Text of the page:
In the second step, the video-context derived human masks extracted from massive raw YouTube videos are then utilized to train and update a deep convolutional neural network (CNN). One important issue in training with those raw videos is the existence of noisy labels within these extracted masks. To effectively reduce the influence of noisy data, we utilize the sample-weighted loss during the network optimization. The trained network in turn makes better segmentation predictions for the key frames in each video, which can help refine the video-context derived human masks. This process iterates to gradually update the video-context derived human masks and the network parameters until the network is mature.

We evaluate our method on the PASCAL VOC 2012 segmentation benchmark [8]. Our very-weakly supervised learning framework by using raw YouTube videos achieves significantly better performance than the previous weakly supervised methods (i.e., using box annotations) [6] [22] as well as the fully supervised (i.e., using mask annotations) methods [1] [20] [38]. By combining with limited annotated data, our weakly supervised variant (i.e., using the box annotations on VOC) and the semi-supervised variant (i.e., using the mask annotations on VOC) yield superior accuracies than the previous methods [22] [6] using extensive extra 123k annotations on Microsoft COCO [19]

. Note that the general image-level supervision is also utilized in our approach as we pre-train our neural network on ImageNet.

Fig. 1: An overview of our framework. Given raw YouTube videos, the proposed framework learns a good segmentation network by iteratively inferring video-context derived human masks and updating the network. For each video, we first extract mid-level supervoxels (unique colors represent unique supervoxels, and same colors across frames denote the same supervoxels) in the key frames. For each key frame, we use a pre-trained imperfect human detector to initialize the location of each instance of interest. The spatio-temporal graph optimization is then performed to extract video-context derived human masks, which are then utilized to update the segmentation network. As a feedback, the updated network will provide refined confidence maps to help generate better human masks.

2 Related Work

Semantic Segmentation. Deep convolutional neural networks (CNN) have achieved great success with the growing training data on object classification [29] [15] [37] [2]. However, current available datasets for object detection and segmentation often contain a relatively limited number of labeled samples. Most recent progress on object segmentation [20] [22] [6] was achieved by fine-tuning the pre-trained classification network with limited mask annotations. These limited data hinder the advance of semantic segmentation to more challenging scenarios. Existing segmentation methods [22] [6] [9]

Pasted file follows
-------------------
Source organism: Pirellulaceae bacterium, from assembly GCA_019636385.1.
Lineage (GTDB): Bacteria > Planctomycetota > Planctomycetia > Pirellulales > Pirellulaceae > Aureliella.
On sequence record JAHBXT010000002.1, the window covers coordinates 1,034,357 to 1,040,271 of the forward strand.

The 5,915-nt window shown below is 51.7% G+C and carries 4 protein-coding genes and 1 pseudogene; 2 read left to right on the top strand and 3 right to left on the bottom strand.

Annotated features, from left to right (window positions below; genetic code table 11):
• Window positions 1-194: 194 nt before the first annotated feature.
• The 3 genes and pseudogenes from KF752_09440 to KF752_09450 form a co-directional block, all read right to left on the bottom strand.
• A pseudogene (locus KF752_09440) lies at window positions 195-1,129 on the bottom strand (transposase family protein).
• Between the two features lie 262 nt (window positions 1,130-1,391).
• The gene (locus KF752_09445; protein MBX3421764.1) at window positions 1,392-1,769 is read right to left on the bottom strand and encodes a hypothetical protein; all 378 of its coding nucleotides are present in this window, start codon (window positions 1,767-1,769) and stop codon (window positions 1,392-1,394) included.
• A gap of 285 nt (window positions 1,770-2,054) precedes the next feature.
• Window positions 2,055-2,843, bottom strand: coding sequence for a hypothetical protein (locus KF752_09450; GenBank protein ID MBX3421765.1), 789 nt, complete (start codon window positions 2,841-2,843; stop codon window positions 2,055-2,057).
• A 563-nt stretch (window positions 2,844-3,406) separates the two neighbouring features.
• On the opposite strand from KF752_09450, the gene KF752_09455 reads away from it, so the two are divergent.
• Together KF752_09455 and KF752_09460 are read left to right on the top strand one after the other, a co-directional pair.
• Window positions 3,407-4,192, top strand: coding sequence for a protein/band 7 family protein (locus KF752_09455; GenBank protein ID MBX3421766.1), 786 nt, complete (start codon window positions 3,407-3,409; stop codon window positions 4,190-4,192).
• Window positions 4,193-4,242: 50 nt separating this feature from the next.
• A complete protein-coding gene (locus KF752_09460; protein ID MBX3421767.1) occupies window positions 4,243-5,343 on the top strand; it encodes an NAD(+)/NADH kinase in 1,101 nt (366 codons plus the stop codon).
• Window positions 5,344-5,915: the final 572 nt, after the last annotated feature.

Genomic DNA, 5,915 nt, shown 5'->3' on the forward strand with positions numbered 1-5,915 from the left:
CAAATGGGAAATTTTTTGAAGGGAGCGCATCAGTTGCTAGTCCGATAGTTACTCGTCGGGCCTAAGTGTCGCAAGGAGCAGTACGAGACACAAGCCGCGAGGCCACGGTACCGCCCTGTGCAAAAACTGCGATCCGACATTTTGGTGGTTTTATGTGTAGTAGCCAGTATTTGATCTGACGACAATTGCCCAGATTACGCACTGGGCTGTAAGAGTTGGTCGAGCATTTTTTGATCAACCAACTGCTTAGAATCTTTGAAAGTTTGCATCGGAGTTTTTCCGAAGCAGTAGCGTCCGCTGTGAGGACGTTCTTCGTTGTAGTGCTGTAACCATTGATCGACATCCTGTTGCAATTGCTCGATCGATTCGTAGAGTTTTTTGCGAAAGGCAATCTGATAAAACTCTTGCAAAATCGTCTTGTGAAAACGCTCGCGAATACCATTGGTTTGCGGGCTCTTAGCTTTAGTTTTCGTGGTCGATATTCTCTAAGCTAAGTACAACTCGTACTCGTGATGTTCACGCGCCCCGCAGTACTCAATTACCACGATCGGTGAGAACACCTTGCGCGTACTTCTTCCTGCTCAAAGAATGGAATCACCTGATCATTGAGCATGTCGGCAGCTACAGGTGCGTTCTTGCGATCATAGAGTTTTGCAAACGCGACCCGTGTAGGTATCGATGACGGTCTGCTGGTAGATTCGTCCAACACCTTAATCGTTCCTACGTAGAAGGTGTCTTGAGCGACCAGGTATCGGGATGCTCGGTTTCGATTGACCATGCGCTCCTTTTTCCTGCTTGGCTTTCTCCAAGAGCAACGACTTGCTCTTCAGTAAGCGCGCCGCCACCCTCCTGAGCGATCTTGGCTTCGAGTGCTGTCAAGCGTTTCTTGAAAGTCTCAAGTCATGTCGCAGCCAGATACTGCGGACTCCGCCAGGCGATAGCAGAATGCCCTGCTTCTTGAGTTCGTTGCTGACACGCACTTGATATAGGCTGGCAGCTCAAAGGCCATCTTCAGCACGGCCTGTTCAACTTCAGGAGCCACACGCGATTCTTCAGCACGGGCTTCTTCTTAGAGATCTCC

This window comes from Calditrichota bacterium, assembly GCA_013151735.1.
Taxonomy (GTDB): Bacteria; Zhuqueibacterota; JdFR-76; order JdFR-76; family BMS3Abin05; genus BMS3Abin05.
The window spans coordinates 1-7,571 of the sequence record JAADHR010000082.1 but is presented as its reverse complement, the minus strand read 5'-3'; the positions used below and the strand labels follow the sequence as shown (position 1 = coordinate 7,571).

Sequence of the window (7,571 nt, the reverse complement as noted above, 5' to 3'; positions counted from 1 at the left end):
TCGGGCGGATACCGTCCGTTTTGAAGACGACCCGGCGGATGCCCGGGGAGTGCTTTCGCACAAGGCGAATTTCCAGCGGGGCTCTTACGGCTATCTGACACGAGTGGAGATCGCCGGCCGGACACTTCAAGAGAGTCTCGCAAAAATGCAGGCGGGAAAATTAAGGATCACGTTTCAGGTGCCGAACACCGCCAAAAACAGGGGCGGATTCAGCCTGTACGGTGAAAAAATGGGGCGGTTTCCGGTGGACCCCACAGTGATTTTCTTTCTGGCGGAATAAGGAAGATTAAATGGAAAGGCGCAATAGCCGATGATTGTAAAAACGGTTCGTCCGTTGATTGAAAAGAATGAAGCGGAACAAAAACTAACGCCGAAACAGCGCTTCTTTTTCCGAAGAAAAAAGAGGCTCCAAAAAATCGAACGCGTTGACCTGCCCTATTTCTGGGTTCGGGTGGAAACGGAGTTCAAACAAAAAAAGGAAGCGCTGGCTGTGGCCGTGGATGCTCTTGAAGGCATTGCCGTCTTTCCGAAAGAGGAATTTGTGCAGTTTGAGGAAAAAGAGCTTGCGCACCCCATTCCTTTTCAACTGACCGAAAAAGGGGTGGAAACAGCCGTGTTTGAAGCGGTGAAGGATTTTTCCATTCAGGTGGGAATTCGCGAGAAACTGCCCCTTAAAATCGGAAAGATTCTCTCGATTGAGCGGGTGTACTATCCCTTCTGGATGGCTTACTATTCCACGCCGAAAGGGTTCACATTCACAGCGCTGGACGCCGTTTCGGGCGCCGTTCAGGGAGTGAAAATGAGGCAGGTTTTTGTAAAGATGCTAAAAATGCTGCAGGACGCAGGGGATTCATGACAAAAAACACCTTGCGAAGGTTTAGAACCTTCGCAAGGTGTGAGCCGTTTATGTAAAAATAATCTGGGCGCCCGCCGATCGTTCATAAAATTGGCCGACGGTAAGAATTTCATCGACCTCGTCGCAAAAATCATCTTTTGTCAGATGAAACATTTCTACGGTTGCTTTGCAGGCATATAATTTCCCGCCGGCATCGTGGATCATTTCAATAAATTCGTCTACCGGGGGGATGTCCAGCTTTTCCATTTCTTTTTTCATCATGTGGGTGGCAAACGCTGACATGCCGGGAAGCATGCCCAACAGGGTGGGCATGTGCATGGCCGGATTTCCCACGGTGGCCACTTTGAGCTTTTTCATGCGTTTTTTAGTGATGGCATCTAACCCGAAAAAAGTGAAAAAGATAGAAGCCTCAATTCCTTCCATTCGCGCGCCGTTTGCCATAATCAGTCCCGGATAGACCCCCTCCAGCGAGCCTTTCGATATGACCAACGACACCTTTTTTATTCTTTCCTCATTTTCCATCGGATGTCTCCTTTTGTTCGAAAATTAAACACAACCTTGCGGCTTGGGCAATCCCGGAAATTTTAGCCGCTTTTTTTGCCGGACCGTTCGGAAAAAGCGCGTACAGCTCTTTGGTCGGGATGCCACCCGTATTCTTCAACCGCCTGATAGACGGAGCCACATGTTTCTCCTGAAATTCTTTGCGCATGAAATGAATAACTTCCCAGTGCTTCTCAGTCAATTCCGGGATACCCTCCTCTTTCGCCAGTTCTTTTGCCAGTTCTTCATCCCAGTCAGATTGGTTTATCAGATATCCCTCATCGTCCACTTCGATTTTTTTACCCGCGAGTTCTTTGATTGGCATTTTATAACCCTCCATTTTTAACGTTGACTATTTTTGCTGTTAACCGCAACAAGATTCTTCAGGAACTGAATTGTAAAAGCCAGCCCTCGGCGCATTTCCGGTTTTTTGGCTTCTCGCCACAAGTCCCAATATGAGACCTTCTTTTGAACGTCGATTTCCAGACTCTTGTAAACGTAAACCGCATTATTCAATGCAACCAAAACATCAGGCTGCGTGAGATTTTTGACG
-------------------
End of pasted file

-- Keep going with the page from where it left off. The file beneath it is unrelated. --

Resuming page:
explored using bounding box annotations instead of mask annotations. Differ from these previous methods, our framework iteratively refines the video-context derived human masks using the updated segmentation network, and in turn improves the network based on these masks. Differ from the semi-supervised learning (using a portion of mask annotations) and weakly supervised learning (using the object class or bounding box annotations), the proposed very-weakly supervised learning only relies on weakly labeled videos and an imperfect human detector. It is true that training the human detector needs a certain number of bounding box annotations. Instead of directly using those annotated boxes to train the human segmentation network, our model can be progressively improved by gradually mining more variant instances from weakly labeled videos.

Video Segmentation. Unsupervised video segmentation focused on extracting coherent groups of supervoxels by considering the appearance and temporal consistency. These methods tend to over-segment an object into multiple parts and provide a mid-level space-time grouping, which cannot be directly used for object segmentation. Recent approaches proposed to upgrade the supervoxels to object-level segments [31] [12]. Their performance is often limited by the incorrect segment masks.

Semi-supervised Learning. To minimize human efforts, some image-based attempts [3] [27] [7] [4] [26] [32] have been devoted to learning reliable models with very few labeled data for object detection. Among these methods, the semantic relationships [3] were further used to provide more constraints on selecting instances. In addition, the video-based approaches [24] [33] [35] [13] utilized motion cues and appearance correlations within video frames to augment the model training.